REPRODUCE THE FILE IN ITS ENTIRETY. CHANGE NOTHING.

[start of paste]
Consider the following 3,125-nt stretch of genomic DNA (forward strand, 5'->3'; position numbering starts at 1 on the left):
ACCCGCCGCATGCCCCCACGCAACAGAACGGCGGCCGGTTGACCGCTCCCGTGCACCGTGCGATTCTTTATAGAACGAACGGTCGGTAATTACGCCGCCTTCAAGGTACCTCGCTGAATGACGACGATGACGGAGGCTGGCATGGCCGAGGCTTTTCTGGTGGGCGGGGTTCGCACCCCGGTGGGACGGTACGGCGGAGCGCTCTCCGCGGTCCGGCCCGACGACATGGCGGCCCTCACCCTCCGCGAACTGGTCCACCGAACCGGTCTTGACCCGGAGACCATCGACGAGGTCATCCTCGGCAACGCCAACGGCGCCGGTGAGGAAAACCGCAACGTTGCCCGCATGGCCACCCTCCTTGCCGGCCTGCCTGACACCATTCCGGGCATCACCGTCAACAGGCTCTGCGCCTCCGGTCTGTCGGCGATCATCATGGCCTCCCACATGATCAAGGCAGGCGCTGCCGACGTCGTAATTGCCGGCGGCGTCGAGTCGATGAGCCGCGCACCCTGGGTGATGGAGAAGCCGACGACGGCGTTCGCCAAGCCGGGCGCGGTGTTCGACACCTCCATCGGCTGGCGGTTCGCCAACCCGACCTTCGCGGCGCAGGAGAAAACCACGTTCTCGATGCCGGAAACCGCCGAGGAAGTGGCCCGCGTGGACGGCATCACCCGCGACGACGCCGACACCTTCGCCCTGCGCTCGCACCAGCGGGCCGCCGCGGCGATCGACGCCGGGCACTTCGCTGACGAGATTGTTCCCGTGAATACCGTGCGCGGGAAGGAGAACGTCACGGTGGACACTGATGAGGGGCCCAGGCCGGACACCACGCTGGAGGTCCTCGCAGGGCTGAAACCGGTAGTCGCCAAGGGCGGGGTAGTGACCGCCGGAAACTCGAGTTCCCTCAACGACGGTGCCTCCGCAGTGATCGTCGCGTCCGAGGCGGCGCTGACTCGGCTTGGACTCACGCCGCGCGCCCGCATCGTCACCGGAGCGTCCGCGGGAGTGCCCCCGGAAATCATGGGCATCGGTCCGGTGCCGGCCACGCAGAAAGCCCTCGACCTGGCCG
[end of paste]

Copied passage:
Consider the following 3,125-nt stretch of genomic DNA (forward strand, 5'->3'; position numbering starts at 1 on the left):
ACCCGCCGCATGCCCCCACGCAACAGAACGGCGGCCGGTTGACCGCTCCCGTGCACCGTGCGATTCTTTATAGAACGAACGGTCGGTAATTACGCCGCCTTCAAGGTACCTCGCTGAATGACGACGATGACGGAGGCTGGCATGGCCGAGGCTTTTCTGGTGGGCGGGGTTCGCACCCCGGTGGGACGGTACGGCGGAGCGCTCTCCGCGGTCCGGCCCGACGACATGGCGGCCCTCACCCTCCGCGAACTGGTCCACCGAACCGGTCTTGACCCGGAGACCATCGACGAGGTCATCCTCGGCAACGCCAACGGCGCCGGTGAGGAAAACCGCAACGTTGCCCGCATGGCCACCCTCCTTGCCGGCCTGCCTGACACCATTCCGGGCATCACCGTCAACAGGCTCTGCGCCTCCGGTCTGTCGGCGATCATCATGGCCTCCCACATGATCAAGGCAGGCGCTGCCGACGTCGTAATTGCCGGCGGCGTCGAGTCGATGAGCCGCGCACCCTGGGTGATGGAGAAGCCGACGACGGCGTTCGCCAAGCCGGGCGCGGTGTTCGACACCTCCATCGGCTGGCGGTTCGCCAACCCGACCTTCGCGGCGCAGGAGAAAACCACGTTCTCGATGCCGGAAACCGCCGAGGAAGTGGCCCGCGTGGACGGCATCACCCGCGACGACGCCGACACCTTCGCCCTGCGCTCGCACCAGCGGGCCGCCGCGGCGATCGACGCCGGGCACTTCGCTGACGAGATTGTTCCCGTGAATACCGTGCGCGGGAAGGAGAACGTCACGGTGGACACTGATGAGGGGCCCAGGCCGGACACCACGCTGGAGGTCCTCGCAGGGCTGAAACCGGTAGTCGCCAAGGGCGGGGTAGTGACCGCCGGAAACTCGAGTTCCCTCAACGACGGTGCCTCCGCAGTGATCGTCGCGTCCGAGGCGGCGCTGACTCGGCTTGGACTCACGCCGCGCGCCCGCATCGTCACCGGAGCGTCCGCGGGAGTGCCCCCGGAAATCATGGGCATCGGTCCGGTGCCGGCCACGCAGAAAGCCCTCGACCTGGCCG